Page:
Hasmas Mountain is one of the spectacular corners of the Eastern Carpathians, a perfect destination for hikes any time of the year as their lower altitude – under 2,000 meters – makes it easier to manage even in winter. You can take day trips from the small town of Balan to Piatra Singuratica or Hasmasu Mare, or you can embark on a longer hike until Bicaz Gorges and Red Lake.
Piatra Craiului National Park is a must for all hikers who wish to explore the Carpathian chain. Both challenging and accessible, with many trail options from the easiest to the most difficult, this protected area conserves 35 world unique species of invertebrates, over 200 species of butterflies, more than 100 bird species, and over 40% of the mammal species from Romania.
The oldest national park in Romania, this is the ultimate hiking destination if you’re ready for long and strenuous trails in gorgeous mountain scenery. With altitudes varying from 800 meters to 2,509 meters, Retezat National Park has 80 glacial lakes and tarns, half of the country’s bird species, almost 1,200 plant species, and 55 species of mammals. It’s biodiversity heaven.
Caves, gorges, karst formations, and many legends attract nature enthusiasts to this protected area that hides some of the most breathtaking landscapes in Romania. Over 400 caves, potholes, and mining galleries exist here, but only one – Bolii Cave – can be visited without special equipment. Sureanu Mountains are the main hiking destination of the park.
One of the most famous attractions in Romania, the Transfagarasan road remains one of the major infrastructure projects of the communist regime. Its initial military purpose was never fulfilled, but the road remained ever since its opening in the late 70s the most panoramic car itinerary across the Carpathians.
More off the beaten track than Fagaras and Retezat, Parang Mountains are the best alternative if you’re looking for a more solitary hiking experience. Glacial lakes, impressive gorges, and caves, peaks over 2,500 meters, isolated camping sites are all part of the experience.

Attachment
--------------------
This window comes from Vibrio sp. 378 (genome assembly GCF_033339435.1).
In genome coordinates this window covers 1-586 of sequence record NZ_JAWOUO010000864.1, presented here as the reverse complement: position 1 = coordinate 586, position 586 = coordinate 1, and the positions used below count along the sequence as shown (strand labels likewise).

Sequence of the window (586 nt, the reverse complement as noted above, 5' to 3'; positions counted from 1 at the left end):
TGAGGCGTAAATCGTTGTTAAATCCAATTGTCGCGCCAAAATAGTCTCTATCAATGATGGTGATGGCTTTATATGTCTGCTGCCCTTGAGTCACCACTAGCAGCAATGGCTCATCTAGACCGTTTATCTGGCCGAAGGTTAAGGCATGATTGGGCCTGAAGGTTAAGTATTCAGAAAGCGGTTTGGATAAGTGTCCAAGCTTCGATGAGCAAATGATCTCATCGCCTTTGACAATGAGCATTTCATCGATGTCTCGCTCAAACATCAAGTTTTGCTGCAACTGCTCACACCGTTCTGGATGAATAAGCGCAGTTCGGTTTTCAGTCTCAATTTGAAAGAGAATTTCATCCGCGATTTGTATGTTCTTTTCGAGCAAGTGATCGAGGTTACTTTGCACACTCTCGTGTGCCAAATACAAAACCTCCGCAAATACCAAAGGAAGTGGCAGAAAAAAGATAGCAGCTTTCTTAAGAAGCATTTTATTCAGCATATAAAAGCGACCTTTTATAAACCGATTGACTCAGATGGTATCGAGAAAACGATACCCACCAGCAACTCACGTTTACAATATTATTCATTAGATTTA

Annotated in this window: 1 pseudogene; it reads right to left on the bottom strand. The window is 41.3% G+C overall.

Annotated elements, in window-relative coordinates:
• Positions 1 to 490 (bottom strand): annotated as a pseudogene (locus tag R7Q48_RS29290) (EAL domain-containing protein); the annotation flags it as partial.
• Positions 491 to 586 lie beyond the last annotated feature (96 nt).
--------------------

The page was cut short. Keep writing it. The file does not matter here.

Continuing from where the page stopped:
The highest altitude mountain road in Romania (2,145 meters) crosses Parang Mountains, connecting Southern Romania and Transylvania after one of the most beautiful drives in the country. Inaugurated in 1938, during the time of King Carol the 2nd, Transalpina is open, like the Transfagarasan, from July to November.
The vast salt resources from Transylvania, formed 18 million years ago, were exploited since the time of the Roman Empire, Potaissa, ancient Turda, being one of the main salt mining centers. The mine is now an original underground salt history museum, open all year long, where you also play tennis, billiard, mini golf, and football.
Photo source: www.facebook.com/salinaturda
For the visiting schedule, check http://salinaturda.eu
This is Romania’s only volcanic lake, formed in the crater of a long-ago extinct volcano that last erupted tens of thousands of years ago. It’s located at 950 meters altitude, and its water is almost completely pure, with a concentration of only 0,0029 ml of minerals, being considered one of the cleanest lakes in the world.
Part 4 concludes our 100 Top Places To See in Romania, a detailed list of both popular and less-known attractions from all over the country, that we hope will inspire you to explore one of the most beautiful countries in Europe.
If you’re planning to visit Romania, check our tours on www.uncover-romania-tours.com